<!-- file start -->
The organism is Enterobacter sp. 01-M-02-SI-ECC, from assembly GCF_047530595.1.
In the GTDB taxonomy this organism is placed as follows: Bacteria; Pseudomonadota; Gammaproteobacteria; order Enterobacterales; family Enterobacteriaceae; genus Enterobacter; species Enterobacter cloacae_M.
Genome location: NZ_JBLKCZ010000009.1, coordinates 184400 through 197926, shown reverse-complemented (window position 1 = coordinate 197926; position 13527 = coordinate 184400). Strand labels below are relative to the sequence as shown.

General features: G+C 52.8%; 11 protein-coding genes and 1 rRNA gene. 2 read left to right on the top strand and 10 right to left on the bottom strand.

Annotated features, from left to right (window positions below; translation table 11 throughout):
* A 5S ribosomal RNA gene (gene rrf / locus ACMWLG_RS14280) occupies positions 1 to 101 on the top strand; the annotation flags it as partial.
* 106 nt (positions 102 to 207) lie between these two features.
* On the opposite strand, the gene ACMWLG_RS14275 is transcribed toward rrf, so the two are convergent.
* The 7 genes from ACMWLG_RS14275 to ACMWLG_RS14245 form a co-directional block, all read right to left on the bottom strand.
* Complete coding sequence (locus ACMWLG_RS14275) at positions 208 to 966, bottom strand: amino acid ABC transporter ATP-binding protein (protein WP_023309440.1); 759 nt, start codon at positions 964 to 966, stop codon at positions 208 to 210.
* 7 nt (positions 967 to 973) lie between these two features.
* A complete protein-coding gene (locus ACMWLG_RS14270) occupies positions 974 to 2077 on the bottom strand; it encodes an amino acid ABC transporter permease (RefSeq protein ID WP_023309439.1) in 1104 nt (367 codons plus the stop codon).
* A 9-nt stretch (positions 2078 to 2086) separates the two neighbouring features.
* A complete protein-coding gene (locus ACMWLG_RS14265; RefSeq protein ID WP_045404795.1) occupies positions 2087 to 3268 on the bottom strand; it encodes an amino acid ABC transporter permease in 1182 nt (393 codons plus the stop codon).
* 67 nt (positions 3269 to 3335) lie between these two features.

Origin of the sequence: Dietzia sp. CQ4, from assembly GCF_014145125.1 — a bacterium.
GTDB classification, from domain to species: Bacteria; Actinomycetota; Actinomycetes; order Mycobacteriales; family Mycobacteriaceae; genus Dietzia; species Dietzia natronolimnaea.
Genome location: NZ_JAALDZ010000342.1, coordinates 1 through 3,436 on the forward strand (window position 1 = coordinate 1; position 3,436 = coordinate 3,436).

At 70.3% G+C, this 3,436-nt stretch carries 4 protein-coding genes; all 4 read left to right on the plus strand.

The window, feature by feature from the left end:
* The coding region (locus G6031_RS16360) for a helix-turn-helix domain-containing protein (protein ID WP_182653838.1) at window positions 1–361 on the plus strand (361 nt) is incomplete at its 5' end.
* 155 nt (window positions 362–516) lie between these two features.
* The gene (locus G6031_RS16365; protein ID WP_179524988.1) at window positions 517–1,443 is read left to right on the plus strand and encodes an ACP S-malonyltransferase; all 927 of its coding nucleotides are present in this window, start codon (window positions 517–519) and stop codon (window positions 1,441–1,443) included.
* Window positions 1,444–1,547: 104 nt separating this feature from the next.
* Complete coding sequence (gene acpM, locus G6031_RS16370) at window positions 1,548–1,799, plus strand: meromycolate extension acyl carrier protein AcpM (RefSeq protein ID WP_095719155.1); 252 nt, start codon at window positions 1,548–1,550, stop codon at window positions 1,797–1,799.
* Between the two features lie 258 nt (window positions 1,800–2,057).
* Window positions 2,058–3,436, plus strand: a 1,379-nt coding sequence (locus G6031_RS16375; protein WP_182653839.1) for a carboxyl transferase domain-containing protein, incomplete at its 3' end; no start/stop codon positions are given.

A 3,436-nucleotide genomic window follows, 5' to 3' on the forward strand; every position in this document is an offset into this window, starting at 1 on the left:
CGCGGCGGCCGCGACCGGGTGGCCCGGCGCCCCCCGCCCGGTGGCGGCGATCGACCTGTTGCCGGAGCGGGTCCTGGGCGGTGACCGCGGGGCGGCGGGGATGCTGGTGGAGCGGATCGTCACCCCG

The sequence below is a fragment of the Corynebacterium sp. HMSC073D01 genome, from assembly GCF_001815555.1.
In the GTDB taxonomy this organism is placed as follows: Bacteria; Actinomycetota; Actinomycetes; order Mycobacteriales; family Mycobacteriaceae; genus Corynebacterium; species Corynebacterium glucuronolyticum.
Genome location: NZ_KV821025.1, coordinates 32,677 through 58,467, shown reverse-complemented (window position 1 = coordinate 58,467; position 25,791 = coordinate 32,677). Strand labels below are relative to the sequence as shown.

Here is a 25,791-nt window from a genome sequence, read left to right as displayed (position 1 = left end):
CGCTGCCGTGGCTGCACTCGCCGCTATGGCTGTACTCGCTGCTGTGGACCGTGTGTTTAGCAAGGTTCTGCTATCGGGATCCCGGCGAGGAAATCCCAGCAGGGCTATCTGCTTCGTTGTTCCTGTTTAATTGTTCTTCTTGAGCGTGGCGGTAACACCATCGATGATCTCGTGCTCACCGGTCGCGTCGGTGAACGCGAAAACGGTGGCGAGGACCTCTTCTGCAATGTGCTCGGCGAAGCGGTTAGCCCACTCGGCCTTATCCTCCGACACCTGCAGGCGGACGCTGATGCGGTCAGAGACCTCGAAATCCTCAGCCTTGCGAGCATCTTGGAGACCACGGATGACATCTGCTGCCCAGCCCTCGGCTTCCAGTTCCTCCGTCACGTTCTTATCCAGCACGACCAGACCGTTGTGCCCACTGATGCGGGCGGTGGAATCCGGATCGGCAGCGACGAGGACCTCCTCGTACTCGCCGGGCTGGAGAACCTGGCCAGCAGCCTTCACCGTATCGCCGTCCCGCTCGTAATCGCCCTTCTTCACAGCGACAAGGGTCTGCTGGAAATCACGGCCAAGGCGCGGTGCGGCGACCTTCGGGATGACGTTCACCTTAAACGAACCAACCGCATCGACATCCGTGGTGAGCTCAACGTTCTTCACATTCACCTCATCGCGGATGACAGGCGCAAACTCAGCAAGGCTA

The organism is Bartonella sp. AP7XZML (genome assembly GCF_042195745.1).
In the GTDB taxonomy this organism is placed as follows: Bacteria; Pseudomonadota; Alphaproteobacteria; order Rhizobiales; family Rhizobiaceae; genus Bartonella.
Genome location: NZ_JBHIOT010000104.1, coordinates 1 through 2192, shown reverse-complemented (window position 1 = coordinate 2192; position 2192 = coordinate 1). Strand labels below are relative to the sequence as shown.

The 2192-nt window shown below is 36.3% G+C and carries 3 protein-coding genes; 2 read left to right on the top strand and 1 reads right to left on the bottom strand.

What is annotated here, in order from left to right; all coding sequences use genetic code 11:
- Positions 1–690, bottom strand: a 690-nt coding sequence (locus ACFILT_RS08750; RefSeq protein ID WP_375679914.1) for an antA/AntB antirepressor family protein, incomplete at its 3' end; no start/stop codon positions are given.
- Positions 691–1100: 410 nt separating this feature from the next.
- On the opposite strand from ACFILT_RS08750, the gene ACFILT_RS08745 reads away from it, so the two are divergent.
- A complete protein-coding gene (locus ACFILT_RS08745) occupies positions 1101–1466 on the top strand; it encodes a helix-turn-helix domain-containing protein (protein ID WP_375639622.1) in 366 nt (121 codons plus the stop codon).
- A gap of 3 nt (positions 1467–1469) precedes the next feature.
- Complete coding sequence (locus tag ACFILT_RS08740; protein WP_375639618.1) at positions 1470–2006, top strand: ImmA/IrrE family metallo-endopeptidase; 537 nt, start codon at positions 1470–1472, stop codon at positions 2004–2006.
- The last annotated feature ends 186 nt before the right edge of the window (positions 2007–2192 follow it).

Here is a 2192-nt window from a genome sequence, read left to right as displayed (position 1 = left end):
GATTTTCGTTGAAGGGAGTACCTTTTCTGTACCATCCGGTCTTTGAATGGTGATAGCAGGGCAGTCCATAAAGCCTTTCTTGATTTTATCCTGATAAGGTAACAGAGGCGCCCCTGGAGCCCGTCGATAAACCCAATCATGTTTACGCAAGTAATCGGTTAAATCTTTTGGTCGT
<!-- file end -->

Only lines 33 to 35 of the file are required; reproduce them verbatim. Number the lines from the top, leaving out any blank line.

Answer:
Here is a 25,791-nt window from a genome sequence, read left to right as displayed (position 1 = left end):
CGCTGCCGTGGCTGCACTCGCCGCTATGGCTGTACTCGCTGCTGTGGACCGTGTGTTTAGCAAGGTTCTGCTATCGGGATCCCGGCGAGGAAATCCCAGCAGGGCTATCTGCTTCGTTGTTCCTGTTTAATTGTTCTTCTTGAGCGTGGCGGTAACACCATCGATGATCTCGTGCTCACCGGTCGCGTCGGTGAACGCGAAAACGGTGGCGAGGACCTCTTCTGCAATGTGCTCGGCGAAGCGGTTAGCCCACTCGGCCTTATCCTCCGACACCTGCAGGCGGACGCTGATGCGGTCAGAGACCTCGAAATCCTCAGCCTTGCGAGCATCTTGGAGACCACGGATGACATCTGCTGCCCAGCCCTCGGCTTCCAGTTCCTCCGTCACGTTCTTATCCAGCACGACCAGACCGTTGTGCCCACTGATGCGGGCGGTGGAATCCGGATCGGCAGCGACGAGGACCTCCTCGTACTCGCCGGGCTGGAGAACCTGGCCAGCAGCCTTCACCGTATCGCCGTCCCGCTCGTAATCGCCCTTCTTCACAGCGACAAGGGTCTGCTGGAAATCACGGCCAAGGCGCGGTGCGGCGACCTTCGGGATGACGTTCACCTTAAACGAACCAACCGCATCGACATCCGTGGTGAGCTCAACGTTCTTCACATTCACCTCATCGCGGATGACAGGCGCAAACTCAGCAAGGCTA

The organism is Bartonella sp. AP7XZML (genome assembly GCF_042195745.1).